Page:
Take the 2-minute tour ×
Stack Overflow is a question and answer site for professional and enthusiast programmers. It's 100% free, no registration required.

In python I can do this:

def f((a, b)):
    return a + b

d = (1, 2)
f(d)

Here the passed in tuple is being decomposed while its being passed to f.

Right now in scala right now I am doing this:

def f(ab:(Int, Int)) : Int = {
    val (a, b) = ab
    a + b
}
val d = (1, 2)
f(d)

Is there something I can do here so that the decomposition happens while the arguments are passed in? Just curious.

Thanks.

share|improve this question
1  
Interesting. I didn’t know this was even possible in Python. –  Debilski Jul 23 '12 at 15:40
1  
Also: issues.scala-lang.org/browse/SI-813 –  Debilski Jul 23 '12 at 15:43

2 Answers 2

up vote 27 down vote accepted

You can create a function and match its input with pattern matching:

scala> val f: ((Int, Int)) => Int = { case (a,b) => a+b }
f: ((Int, Int)) => Int

scala> f(1, 2)
res0: Int = 3

Or match the input of the method with the match keyword:

scala> def f(ab: (Int, Int)): Int = ab match { case (a,b) => a+b }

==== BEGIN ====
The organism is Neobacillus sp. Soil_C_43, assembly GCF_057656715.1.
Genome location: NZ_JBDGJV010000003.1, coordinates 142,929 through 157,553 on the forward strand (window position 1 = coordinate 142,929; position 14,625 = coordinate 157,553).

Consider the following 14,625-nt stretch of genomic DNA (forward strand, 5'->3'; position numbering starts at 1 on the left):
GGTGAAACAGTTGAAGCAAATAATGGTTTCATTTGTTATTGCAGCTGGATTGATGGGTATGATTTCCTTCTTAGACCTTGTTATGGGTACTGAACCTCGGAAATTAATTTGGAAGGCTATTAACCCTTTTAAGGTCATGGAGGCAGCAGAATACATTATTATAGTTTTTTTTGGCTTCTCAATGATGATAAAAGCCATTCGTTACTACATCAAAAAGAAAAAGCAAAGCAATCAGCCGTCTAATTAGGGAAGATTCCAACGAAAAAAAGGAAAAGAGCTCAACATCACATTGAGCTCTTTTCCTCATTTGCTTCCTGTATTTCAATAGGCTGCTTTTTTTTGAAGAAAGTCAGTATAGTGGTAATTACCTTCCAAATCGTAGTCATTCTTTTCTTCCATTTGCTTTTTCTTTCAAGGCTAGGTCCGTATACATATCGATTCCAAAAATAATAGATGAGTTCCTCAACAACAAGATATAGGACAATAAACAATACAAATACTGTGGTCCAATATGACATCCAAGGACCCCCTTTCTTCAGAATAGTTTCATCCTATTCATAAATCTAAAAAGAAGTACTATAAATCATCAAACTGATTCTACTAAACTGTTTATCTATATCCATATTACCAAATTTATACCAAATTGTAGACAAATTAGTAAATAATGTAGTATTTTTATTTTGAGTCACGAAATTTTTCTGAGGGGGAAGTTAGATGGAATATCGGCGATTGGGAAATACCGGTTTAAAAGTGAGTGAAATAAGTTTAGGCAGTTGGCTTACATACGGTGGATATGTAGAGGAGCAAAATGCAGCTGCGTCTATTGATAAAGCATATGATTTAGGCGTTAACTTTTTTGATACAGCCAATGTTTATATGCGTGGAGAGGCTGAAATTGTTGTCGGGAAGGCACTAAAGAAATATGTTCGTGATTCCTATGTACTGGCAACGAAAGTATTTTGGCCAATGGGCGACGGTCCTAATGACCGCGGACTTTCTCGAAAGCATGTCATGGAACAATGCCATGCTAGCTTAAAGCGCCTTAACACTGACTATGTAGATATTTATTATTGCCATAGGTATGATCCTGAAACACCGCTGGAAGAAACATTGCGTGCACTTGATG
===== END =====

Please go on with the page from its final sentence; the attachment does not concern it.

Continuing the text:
f: (ab: (Int, Int))Int

scala> f(1, 2)
res1: Int = 3

Another way is to use a function with two arguments and to "tuple" it:

scala> val f: (Int, Int) => Int = _+_
f: (Int, Int) => Int = <function2>

scala> val g = f.tupled // or Function.tupled(f)
g: ((Int, Int)) => Int = <function1>

scala> g(1, 2)
res10: Int = 3

// or with a method
scala> def f(a: Int, b: Int): Int = a+b
f: (a: Int, b: Int)Int

scala> val g = (f _).tupled // or Function.tupled(f _)
g: ((Int, Int)) => Int = <function1>

scala> g(1, 2)
res11: Int = 3

// or inlined
scala> val f: ((Int,Int)) => Int = Function.tupled(_+_)
f: ((Int, Int)) => Int = <function1>

scala> f(1, 2)
res12: Int = 3
share|improve this answer
    
Looks nice! I didn't realize I could use a case statement without an enclosing match. –  verma Jul 23 '12 at 15:40

How about:

  ab._1 + ab._2

The _1, _2 etc. access the different elements of the tuple.

share|improve this answer
    
Well, this would be analogous to do doing def f(a): a[0] + a[1] in python. I am really not trying to avoid that additional val (a, b) = ab assignment here. –  verma Jul 23 '12 at 15:35

Your Answer

 
discard

By posting your answer, you agree to the privacy policy and terms of service.

Not the answer you're looking for? Browse other questions tagged or ask your own question.